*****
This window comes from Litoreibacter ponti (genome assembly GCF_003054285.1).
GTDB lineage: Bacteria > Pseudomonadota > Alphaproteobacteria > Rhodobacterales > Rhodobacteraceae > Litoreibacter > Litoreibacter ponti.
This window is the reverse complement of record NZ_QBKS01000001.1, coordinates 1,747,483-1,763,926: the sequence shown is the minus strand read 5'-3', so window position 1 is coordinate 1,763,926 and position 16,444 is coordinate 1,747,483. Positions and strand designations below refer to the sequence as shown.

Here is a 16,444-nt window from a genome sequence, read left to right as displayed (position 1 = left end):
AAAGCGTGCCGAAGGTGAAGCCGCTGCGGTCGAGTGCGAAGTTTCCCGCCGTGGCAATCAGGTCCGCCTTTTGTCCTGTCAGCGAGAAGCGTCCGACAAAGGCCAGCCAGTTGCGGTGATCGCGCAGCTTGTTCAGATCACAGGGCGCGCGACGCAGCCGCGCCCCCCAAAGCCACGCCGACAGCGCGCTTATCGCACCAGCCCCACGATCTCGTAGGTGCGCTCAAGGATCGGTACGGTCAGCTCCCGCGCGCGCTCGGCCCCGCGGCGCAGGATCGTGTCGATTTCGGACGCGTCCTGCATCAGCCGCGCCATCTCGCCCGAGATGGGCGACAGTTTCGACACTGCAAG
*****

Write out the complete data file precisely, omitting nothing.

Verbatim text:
This window comes from Litoreibacter ponti (genome assembly GCF_003054285.1).
GTDB lineage: Bacteria > Pseudomonadota > Alphaproteobacteria > Rhodobacterales > Rhodobacteraceae > Litoreibacter > Litoreibacter ponti.
This window is the reverse complement of record NZ_QBKS01000001.1, coordinates 1,747,483-1,763,926: the sequence shown is the minus strand read 5'-3', so window position 1 is coordinate 1,763,926 and position 16,444 is coordinate 1,747,483. Positions and strand designations below refer to the sequence as shown.

Here is a 16,444-nt window from a genome sequence, read left to right as displayed (position 1 = left end):
AAAGCGTGCCGAAGGTGAAGCCGCTGCGGTCGAGTGCGAAGTTTCCCGCCGTGGCAATCAGGTCCGCCTTTTGTCCTGTCAGCGAGAAGCGTCCGACAAAGGCCAGCCAGTTGCGGTGATCGCGCAGCTTGTTCAGATCACAGGGCGCGCGACGCAGCCGCGCCCCCCAAAGCCACGCCGACAGCGCGCTTATCGCACCAGCCCCACGATCTCGTAGGTGCGCTCAAGGATCGGTACGGTCAGCTCCCGCGCGCGCTCGGCCCCGCGGCGCAGGATCGTGTCGATTTCGGACGCGTCCTGCATCAGCCGCGCCATCTCGCCCGAGATGGGCGACAGTTTCGACACTGCAAG